I mentioned last week about the big round bales. It’s good to see a large field with all of the large bales. Kind of reminds me of hay doodles. We had to rake hay with a dump rake and make nice little doodle to be pitched onto the wagon. Some fun, still wonder why.

One year someone had the bright idea to make some soybean hay. Was that ever a mistake! We had plenty of hay but it was nearly double the work. In fact, we filled our hay mow and put some in a neighbor’s barn. This, of course, doubled our pleasure. We had to pitch it out of that mow on to our wagon then pitch it into our mow. I guess you call it double duty.

It was fun to handle it out of a windrow; you couldn’t doodle it. Dig your fork in and it would hang together six to 10 feet down the row. I guess the old cows didn’t mind. They ate it and we squeezed out a little milk.

One other year someone I think the same person, got the idea we should make some oat hay. Another mistake! Where we had trouble with the soybean hay sticking together, we had trouble getting the oats hay to stick together.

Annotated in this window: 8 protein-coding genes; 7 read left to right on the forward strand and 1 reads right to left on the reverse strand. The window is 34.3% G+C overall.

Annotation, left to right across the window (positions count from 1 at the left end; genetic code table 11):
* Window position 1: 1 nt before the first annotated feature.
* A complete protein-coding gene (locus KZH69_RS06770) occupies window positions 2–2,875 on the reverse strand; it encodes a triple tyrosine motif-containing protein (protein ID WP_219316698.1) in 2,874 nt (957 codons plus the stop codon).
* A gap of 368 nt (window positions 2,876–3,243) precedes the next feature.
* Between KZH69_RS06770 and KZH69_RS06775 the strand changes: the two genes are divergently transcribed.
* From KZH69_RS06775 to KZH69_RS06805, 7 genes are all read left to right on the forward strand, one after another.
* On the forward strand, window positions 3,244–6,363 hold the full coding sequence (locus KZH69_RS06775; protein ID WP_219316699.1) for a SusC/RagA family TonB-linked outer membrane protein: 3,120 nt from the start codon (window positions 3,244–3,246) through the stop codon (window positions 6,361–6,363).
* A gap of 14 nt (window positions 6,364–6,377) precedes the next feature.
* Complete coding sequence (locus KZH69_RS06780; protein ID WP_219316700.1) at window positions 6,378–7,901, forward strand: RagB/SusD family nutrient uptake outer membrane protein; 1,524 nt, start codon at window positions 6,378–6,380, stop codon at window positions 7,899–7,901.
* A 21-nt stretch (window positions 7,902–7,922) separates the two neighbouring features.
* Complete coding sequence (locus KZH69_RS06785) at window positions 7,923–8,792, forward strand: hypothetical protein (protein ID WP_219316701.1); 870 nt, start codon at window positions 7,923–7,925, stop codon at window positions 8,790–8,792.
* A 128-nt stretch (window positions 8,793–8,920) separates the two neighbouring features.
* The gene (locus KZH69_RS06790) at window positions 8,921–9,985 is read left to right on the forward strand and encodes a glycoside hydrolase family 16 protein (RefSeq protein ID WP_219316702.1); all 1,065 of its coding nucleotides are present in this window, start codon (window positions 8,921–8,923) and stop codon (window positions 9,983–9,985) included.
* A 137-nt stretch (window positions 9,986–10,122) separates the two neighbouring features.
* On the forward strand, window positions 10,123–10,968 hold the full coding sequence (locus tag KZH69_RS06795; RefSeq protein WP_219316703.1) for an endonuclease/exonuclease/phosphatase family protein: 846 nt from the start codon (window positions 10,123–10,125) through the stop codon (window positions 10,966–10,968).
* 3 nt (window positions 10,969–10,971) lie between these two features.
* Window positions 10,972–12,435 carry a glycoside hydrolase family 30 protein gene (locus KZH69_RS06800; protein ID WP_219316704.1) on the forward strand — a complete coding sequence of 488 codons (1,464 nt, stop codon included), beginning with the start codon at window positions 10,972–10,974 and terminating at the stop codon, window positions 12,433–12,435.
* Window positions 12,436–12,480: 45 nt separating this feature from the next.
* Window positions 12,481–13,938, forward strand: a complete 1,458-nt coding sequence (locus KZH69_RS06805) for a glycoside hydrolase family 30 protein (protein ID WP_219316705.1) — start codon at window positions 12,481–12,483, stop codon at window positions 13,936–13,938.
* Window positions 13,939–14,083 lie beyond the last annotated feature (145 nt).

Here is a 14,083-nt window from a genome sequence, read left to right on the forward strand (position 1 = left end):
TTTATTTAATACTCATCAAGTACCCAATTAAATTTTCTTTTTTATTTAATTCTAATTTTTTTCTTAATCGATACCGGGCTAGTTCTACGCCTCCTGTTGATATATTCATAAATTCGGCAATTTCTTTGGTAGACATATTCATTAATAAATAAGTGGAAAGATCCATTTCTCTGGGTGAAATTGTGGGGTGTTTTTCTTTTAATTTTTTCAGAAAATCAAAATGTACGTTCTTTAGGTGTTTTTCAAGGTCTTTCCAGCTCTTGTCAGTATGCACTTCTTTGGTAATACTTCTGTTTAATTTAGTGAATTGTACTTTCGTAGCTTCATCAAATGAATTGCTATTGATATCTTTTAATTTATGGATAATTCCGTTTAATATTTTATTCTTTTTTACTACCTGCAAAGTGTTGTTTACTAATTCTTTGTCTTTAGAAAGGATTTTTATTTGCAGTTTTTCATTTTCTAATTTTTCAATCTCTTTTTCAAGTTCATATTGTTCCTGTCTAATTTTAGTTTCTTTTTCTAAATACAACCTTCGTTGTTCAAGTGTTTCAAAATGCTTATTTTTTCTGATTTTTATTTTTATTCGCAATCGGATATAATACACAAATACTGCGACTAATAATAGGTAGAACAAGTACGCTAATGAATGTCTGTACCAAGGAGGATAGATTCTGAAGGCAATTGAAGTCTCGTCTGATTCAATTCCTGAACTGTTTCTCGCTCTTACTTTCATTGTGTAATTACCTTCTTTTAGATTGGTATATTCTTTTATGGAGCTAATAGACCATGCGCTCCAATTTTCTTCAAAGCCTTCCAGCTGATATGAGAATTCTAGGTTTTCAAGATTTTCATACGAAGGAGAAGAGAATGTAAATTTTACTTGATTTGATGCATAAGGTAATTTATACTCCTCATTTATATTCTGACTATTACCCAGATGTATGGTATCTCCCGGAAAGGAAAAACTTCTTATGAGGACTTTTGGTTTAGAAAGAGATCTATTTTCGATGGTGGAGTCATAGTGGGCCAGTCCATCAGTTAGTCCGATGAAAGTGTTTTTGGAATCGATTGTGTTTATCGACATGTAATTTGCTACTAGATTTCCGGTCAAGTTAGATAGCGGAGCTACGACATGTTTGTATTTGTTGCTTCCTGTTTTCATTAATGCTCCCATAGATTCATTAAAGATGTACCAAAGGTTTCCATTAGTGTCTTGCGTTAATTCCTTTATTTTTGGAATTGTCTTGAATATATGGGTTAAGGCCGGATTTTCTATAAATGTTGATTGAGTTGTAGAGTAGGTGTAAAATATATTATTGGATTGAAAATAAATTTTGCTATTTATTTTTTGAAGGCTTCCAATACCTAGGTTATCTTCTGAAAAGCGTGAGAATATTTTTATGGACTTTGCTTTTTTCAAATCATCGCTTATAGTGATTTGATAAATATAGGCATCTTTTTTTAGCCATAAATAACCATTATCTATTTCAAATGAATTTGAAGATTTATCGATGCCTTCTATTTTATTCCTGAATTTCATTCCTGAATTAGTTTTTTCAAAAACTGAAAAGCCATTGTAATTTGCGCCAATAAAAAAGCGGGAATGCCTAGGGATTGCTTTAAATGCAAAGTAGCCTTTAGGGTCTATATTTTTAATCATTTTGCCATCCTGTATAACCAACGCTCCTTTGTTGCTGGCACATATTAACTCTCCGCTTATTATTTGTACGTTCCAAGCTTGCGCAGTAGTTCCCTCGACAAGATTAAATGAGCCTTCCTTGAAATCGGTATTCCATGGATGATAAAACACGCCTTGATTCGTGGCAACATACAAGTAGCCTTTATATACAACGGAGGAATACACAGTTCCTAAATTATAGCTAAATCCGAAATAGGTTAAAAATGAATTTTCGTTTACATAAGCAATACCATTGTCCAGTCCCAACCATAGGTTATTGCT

We pitched on the first load after carefully placing it on the wagon. It kept sliding off. Dad started with the first load to the barn. We didn’t ride because of the fear of sliding off. Sure enough, a little ways out of the hay field, down came half of the oats hay. Dad and the rest came slipping off the wagon. My brother and I laughed. Dad didn’t think it funny and used some words I could use when I went into the service. We finally rigged up a boom pole to hold the hay on the wagon. So much for trying something different.

Well, we’ve had a few hot days for those of you who complained about the cold, rainy weather. I think it’s been over a week since I mowed our lawn and it didn’t really need it.